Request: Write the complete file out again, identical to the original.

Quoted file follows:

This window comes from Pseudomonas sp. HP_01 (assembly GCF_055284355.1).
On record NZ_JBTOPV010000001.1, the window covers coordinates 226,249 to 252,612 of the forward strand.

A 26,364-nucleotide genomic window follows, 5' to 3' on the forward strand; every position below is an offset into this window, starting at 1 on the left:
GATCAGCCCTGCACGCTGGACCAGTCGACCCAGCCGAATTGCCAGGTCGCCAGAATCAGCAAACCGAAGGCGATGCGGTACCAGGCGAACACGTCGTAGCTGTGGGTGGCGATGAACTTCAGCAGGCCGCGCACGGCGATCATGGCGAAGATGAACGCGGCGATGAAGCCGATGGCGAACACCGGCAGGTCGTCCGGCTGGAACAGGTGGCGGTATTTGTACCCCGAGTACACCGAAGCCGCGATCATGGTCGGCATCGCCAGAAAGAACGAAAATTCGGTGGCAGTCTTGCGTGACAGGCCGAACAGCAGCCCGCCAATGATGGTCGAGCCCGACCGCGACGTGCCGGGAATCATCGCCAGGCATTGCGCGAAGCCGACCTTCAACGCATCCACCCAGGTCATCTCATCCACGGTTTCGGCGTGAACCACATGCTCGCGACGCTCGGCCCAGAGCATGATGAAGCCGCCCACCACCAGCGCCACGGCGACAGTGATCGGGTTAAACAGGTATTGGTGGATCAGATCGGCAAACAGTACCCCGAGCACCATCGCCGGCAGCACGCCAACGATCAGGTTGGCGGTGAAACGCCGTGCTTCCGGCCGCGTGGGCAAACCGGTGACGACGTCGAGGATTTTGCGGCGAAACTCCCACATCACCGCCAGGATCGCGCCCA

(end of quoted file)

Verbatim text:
This window comes from Pseudomonas sp. HP_01 (assembly GCF_055284355.1).
On record NZ_JBTOPV010000001.1, the window covers coordinates 226,249 to 252,612 of the forward strand.

A 26,364-nucleotide genomic window follows, 5' to 3' on the forward strand; every position below is an offset into this window, starting at 1 on the left:
GATCAGCCCTGCACGCTGGACCAGTCGACCCAGCCGAATTGCCAGGTCGCCAGAATCAGCAAACCGAAGGCGATGCGGTACCAGGCGAACACGTCGTAGCTGTGGGTGGCGATGAACTTCAGCAGGCCGCGCACGGCGATCATGGCGAAGATGAACGCGGCGATGAAGCCGATGGCGAACACCGGCAGGTCGTCCGGCTGGAACAGGTGGCGGTATTTGTACCCCGAGTACACCGAAGCCGCGATCATGGTCGGCATCGCCAGAAAGAACGAAAATTCGGTGGCAGTCTTGCGTGACAGGCCGAACAGCAGCCCGCCAATGATGGTCGAGCCCGACCGCGACGTGCCGGGAATCATCGCCAGGCATTGCGCGAAGCCGACCTTCAACGCATCCACCCAGGTCATCTCATCCACGGTTTCGGCGTGAACCACATGCTCGCGACGCTCGGCCCAGAGCATGATGAAGCCGCCCACCACCAGCGCCACGGCGACAGTGATCGGGTTAAACAGGTATTGGTGGATCAGATCGGCAAACAGTACCCCGAGCACCATCGCCGGCAGCACGCCAACGATCAGGTTGGCGGTGAAACGCCGTGCTTCCGGCCGCGTGGGCAAACCGGTGACGACGTCGAGGATTTTGCGGCGAAACTCCCACATCACCGCCAGGATCGCGCCCA